“…a story of emotional survival that is raw, wild and shocking, yet also dazzlingly funny.” ~Michael Logan, TV Guide
“…a powerful text and critique of a dangerous society… an amazing story of survival and—in spite of it all—unconditional love.” ~Shannon Houston, Paste Magazine
“I was riveted and heartbroken.” Michael Fairman, “On-Air On Soaps”
“…her book is unique because of the degree to which it illuminates the whole by coming to an understanding of a small part. She doesn’t set out to preach or globalize her individual experiences, but simply to tell her story.” ~Matt Rozsa, Policy Mic
If you would like a signed copy, please send a request to firstname.lastname@example.org
Cady is also extremely proud of her work in her one-woman piece “Mona7,” which she wrote, produced, co-directed and acted in. The thirty-minute multi-media performance deals with issues of abuse and identity through collaged video, surrealist word play, and viewpoints movement.
Her 2006 blog for ABC, “Confessions of a Mad Soap Star” was an enormous success, realizing over 2 million hits. Her candor and intimate writing style, as well as her unique sense of humor won her thousands of Internet fans who continue to read her personal blog posted regularly on her own web site.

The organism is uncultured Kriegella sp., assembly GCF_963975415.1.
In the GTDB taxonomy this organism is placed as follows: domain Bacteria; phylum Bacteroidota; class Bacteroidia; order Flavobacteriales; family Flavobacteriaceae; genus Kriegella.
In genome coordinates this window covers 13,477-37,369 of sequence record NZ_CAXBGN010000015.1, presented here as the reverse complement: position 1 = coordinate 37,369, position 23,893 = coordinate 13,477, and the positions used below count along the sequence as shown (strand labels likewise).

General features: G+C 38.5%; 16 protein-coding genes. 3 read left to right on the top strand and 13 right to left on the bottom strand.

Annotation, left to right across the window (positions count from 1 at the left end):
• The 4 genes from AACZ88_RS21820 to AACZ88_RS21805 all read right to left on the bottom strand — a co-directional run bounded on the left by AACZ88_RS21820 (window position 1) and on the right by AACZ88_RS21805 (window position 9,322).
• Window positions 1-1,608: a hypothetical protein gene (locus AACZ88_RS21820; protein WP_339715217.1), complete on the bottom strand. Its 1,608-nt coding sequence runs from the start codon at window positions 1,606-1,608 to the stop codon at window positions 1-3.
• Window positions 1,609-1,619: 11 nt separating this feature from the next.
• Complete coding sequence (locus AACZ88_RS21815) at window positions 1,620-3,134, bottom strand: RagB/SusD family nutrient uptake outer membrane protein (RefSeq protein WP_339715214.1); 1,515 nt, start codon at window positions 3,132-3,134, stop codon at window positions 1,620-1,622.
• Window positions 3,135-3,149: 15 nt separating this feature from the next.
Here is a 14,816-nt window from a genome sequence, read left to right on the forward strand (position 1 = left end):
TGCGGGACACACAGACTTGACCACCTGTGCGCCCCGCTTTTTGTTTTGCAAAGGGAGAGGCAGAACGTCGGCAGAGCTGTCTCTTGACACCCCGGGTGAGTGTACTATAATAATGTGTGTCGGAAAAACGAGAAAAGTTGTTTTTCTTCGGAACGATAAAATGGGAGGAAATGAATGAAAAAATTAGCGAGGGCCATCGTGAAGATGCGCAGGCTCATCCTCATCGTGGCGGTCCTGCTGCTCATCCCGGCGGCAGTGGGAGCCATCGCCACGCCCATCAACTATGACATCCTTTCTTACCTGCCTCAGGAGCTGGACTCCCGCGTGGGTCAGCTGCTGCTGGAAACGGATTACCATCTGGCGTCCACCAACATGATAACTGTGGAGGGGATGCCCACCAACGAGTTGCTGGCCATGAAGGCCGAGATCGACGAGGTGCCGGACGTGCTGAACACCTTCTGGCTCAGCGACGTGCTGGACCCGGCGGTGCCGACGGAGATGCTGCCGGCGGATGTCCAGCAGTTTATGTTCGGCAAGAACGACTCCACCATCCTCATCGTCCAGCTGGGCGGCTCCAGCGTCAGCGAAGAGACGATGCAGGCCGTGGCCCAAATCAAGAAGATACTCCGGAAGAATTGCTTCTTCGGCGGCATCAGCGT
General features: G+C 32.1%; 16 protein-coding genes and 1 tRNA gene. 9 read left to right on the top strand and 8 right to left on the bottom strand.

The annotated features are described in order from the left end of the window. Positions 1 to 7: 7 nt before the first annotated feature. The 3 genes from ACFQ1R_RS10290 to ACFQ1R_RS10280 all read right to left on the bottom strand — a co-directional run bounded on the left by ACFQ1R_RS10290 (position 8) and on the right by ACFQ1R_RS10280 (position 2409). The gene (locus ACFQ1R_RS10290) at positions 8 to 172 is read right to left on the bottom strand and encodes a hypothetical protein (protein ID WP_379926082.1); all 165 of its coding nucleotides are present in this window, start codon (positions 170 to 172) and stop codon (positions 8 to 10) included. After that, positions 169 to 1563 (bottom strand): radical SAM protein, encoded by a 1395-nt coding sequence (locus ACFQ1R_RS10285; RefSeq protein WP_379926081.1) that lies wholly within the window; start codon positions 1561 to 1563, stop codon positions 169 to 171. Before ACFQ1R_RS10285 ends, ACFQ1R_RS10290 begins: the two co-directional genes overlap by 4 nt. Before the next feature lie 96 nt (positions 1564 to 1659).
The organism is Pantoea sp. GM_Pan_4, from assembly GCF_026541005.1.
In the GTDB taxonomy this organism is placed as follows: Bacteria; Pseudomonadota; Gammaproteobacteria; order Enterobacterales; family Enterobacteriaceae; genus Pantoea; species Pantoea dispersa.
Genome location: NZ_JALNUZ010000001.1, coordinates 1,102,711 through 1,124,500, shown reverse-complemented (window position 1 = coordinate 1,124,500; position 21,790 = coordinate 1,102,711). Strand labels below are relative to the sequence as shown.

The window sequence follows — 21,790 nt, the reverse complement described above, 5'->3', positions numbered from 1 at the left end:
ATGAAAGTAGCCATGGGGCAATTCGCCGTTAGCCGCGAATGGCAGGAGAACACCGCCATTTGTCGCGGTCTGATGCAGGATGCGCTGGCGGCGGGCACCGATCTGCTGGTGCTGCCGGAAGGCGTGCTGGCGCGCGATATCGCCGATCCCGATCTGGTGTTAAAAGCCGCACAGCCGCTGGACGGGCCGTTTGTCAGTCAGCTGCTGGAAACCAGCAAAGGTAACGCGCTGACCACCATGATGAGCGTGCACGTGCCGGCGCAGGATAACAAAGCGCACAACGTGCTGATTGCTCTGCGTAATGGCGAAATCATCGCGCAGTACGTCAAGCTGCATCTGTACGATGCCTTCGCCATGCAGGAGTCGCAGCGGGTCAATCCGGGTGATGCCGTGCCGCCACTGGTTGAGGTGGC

In March 2008, Cady self published her first book of three, “Conversations with the Invisible,” a compilation of poems and collages, which became a popular “staff pick” at blurb.com and brought her to the attention of the poetry department at the University of Connecticut. Her second book, “Licked (poems of love, sort of)” is also published by Blurb. As a result, Cady was asked to share her work and process at the Litchfield County Writers Project as part of National Poetry Month in 2009. Previous participants include Frank Delaney, Honor Moore, and Frank McCourt. Both books are available through Blurb or at the Hickory Stick Bookshop in Washington, CT.
As a result of her poetry, Cady was asked to speak at The Wisdom House in Litchfield, CT on a panel discussing acceptance and rejection in the arts. Later she shared her work at UCONN as part of the Litchfield Country Writers Project.